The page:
No. Position Player
1 Bulgaria GK Teodor Skorchev
2 Bulgaria DF Radoslav Dimitrov
3 Belgium MF Emmerik De Vriese
4 Bulgaria DF Venelin Filipov
5 Bulgaria MF Georgi Valchev
6 Bulgaria DF Martin Sechkov
7 Bulgaria FW Branimir Kostadinov
9 Bulgaria MF Dani Kiki
10 Bulgaria MF Aleksandar Yakimov
11 Bulgaria FW Martin Kamburov (captain)
12 Bulgaria GK Yordan Gospodinov
13 Bulgaria DF Ignat Dishliev
14 Bulgaria FW Aykut Yanukov
No. Position Player
15 Bulgaria DF Aleksandar Goranov
16 France MF Mehdi Bourabia
17 Bulgaria DF Bogomil Dyakov
18 Bulgaria DF Hristo Stamov
19 Bulgaria MF Shaban Osmanov
20 Bulgaria DF Diyan Moldovanov
21 Bulgaria FW Bircent Karagaren
22 Bulgaria MF Yanko Sandanski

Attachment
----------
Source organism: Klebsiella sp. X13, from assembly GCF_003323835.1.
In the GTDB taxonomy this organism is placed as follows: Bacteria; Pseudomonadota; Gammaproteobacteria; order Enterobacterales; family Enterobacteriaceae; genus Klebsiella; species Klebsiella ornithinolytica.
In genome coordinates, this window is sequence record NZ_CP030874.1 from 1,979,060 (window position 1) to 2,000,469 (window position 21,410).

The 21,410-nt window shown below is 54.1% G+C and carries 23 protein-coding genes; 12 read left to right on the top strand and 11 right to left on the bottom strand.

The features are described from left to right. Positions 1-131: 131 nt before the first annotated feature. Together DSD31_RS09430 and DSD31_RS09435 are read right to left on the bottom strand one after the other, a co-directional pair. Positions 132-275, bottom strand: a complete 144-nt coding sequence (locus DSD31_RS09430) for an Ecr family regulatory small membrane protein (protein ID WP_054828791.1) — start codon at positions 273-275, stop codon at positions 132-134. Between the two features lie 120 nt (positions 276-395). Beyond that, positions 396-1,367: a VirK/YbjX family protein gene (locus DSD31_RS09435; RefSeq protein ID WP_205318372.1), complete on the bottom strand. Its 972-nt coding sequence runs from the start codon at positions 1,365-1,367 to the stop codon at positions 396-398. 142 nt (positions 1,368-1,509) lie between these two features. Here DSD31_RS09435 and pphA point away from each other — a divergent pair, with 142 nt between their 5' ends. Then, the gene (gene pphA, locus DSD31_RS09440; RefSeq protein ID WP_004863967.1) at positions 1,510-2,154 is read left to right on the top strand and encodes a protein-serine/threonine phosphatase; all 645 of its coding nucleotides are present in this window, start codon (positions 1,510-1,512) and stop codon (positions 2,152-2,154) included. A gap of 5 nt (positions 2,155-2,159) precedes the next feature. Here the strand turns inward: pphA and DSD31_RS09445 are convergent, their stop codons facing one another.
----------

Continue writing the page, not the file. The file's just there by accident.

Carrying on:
23 Republic of Macedonia MF Vančo Trajanov
25 Bulgaria FW Spas Delev
33 Bulgaria GK Aleksandar Vitanov
84 Bulgaria DF Zdravko Iliev
89 France MF Yohann Lasimant

For recent transfers, see Transfers summer 2014 and Transfers winter 2014–15.

Foreign players[edit]

Up to three non-EU nationals can be registered and given a squad number for the first team in the A PFG. Those non-EU nationals with European ancestry can claim citizenship from the nation their ancestors came from. If a player does not have European ancestry he can claim Bulgarian citizenship after playing in Bulgaria for 5 years.

EU Nationals

EU Nationals (Dual citizenship)

Non-EU Nationals

Retired numbers[edit]

8 - Bulgaria Hristo Bonev, striker (1963–67, 1968–79, 1982–84)

Managerial history[edit]

[7] As of 20 May 2014

Notable players[edit]

The following players included were either playing for their respective national teams or left good impression among the fans.